Two Kansas City Startup Village leaders reflect on its first birthday

There have been plenty of heart-to-heart conversations between Adam Arredondo and Matthew Marcus over the last year about balancing work on their startup with a new startup. The Local Ruckus co-founders—and now, Hoopla.io executives ...

Kansas City Startup Village celebrates its first biirthday with a party Saturday.

There have been plenty of heart-to-heart conversations between Adam Arredondo and Matthew Marcus over the last year about balancing work on their startup with a new startup. The Local Ruckus co-founders—and now, Hoopla.io executives—became leaders of the Kansas City Startup Village through a number of lucky encounters. But there was nothing lucky about all the work that went into making the Village what it is today.

Arredondo brought Marcus on as a co-founder last September. Around that time Marcus had run into Leap2 at the Silicon Prairie Awards. Soon after, the team noticed a house on State Line Road had room for rent—they had no idea it was Marcus’ house. Local Ruckus, FormZapper and EyeVerify soon moved into the house along with Leap2 and Home for Hackers’ Ben Barreth bought a house down the street. He reached out to them about the organic growth happening, and before anyone knew it, KCSV had its start.

Flash forward to this week, when KCSV will celebrate its first birthday with a party from noon to 5 p.m. Saturday—tickets are free but registration is encouraged. After a year, the neighborhood is home to 23 startups and has begun to pick up properties on the city’s Missouri side as Google Fiber continues to roll out. Delegations from foreign countries have taken tours and major media outlets like The Wall Street Journal and Fast Company have visited the area. KCSV also has its first employee, Brittain Kovac, to bring a constant presence to the group.

Marcus and Arredondo spoke with Silicon Prairie News about KCSV’s early days, why they’re proud to be involved, what advice they have for others who may want to be involved and more. Here are their reflections on a year in the books for Kansas City Startup Village:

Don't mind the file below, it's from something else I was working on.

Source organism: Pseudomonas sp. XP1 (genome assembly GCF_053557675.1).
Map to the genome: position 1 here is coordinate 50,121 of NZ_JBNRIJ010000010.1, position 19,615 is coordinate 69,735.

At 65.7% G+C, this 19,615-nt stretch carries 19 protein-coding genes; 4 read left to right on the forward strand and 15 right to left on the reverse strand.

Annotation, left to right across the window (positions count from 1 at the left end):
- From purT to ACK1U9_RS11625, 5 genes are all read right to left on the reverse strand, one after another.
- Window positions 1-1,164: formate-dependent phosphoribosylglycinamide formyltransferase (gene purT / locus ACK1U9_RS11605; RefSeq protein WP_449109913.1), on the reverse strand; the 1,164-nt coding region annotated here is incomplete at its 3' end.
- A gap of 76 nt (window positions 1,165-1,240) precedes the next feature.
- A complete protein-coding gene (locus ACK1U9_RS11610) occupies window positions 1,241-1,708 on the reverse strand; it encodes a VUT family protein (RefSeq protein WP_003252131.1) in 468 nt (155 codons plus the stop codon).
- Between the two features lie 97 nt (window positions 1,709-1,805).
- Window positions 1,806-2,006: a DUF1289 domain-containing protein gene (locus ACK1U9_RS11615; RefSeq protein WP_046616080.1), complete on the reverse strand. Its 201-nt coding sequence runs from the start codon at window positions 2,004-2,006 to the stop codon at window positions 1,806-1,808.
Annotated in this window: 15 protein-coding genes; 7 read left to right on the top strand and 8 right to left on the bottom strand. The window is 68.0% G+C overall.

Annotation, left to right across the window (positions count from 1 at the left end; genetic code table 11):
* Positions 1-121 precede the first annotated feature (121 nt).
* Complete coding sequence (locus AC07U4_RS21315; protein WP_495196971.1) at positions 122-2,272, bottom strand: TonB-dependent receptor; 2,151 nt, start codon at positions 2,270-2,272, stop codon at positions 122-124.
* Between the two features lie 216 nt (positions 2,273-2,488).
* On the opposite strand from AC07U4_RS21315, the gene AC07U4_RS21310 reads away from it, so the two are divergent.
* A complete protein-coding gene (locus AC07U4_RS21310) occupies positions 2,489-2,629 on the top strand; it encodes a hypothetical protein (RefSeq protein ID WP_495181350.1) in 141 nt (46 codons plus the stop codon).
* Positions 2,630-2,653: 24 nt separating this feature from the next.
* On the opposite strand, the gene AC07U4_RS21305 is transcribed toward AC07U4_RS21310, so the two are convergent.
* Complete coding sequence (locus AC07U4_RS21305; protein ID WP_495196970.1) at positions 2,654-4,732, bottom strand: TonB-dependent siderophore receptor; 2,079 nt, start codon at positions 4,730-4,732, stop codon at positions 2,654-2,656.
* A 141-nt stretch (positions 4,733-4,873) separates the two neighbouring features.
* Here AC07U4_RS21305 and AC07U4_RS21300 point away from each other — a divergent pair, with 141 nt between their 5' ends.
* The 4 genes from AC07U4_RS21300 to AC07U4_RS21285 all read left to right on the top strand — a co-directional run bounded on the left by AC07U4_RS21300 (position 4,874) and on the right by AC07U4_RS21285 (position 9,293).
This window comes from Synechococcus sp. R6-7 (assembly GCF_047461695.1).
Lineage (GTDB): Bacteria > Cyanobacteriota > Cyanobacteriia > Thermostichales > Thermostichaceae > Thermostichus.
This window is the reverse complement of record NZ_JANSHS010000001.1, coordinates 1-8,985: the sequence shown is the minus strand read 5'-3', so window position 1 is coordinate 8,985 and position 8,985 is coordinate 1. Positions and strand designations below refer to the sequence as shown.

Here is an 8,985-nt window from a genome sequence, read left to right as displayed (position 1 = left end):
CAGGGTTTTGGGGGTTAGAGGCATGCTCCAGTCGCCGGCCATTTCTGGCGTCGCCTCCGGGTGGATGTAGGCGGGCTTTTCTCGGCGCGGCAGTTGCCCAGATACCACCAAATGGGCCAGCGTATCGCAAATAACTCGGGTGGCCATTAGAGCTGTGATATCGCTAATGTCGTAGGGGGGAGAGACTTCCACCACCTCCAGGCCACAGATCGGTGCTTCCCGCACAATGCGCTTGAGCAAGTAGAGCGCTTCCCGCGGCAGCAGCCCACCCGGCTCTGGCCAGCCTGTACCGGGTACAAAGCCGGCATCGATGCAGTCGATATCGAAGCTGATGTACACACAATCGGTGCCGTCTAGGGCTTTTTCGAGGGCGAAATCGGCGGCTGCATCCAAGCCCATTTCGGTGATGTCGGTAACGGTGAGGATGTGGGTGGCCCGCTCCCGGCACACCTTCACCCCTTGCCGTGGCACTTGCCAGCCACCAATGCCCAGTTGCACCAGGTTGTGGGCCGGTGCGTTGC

The first year of the KCSV

“We were entertaining any inquiry, media, whoever wanted a tour, a community perspective or to learn about Google Fiber. Doing a lot on real estate. We just made ourselves available. Marcus put together the whole website as it exists.” —Arredondo

“We have a lot of gratitude for Kauffman and 1 Million Cups. Those meetings in the early days attracted a lot of our co-leaders.” —Marcus

“We all treated it as a startup in its own right. We weren’t balancing our time right with Local Ruckus, often slipping from 80/20 to 60/40. We were working 50 hours a week on both projects.” —Arredondo

“We realized if the Village were to grow, other people would have to step up. And they did.” —Marcus

Personal pride in a movement

“It was really exciting for me from a Kansas City perspective, growing up here. I very much believed KC startups needed it. The stronger the Village, the more likely startups in it would have success. It’s been terribly exciting seeing that happen in my hometown.” —Arredondo

“Two years ago I never intended to help build a startup community. Put in a position like this, do you step up to the plate or walk away? I’ve always wanted to be a part of something bigger than myself. In 10 to 20 years, I hope to look back and see something that’s grown, knowing it wasn’t because of me but I was at least a part of it happening.” —Marcus

Advice for aspiring villages elsewhere

“It’s gonna be different in every city. Normally attention for another effort will not have Google Fiber in its favor. That wasn’t reason for doing it, but you have to take advantage of an opportunity when it comes. We needed to show the world what we were building while they were looking at us.” —Marcus

“Make sure entrepreneurs are leading the charge. A lot of time early on spent on investment conversations and none of those things were in the Village’s best interest. A purely financially motivated real estate move has yet to happen. It’s not about ROI. Brad Feld and others who’ve invested have other motivations for the community.” —Arredondo

Ideas on what’s next

“There will be a co-working space in the near future. Everyone asks where the center point of the KCSV is right now, and by default it’s been the first house. I could see that space as a new anchor. There’s some great commercial real estate in the area too that I think is a steal. Not that we want to push out nearby businesses, but it’d be great to see more activity in the form of restaurants, coffee shops.” —Marcus

“I think you’re gonna see bets being made. People starting to put their money where their mouth is and making an impact on the greater community.” —Arredondo

 

Credits: KCSV photo from Facebook.

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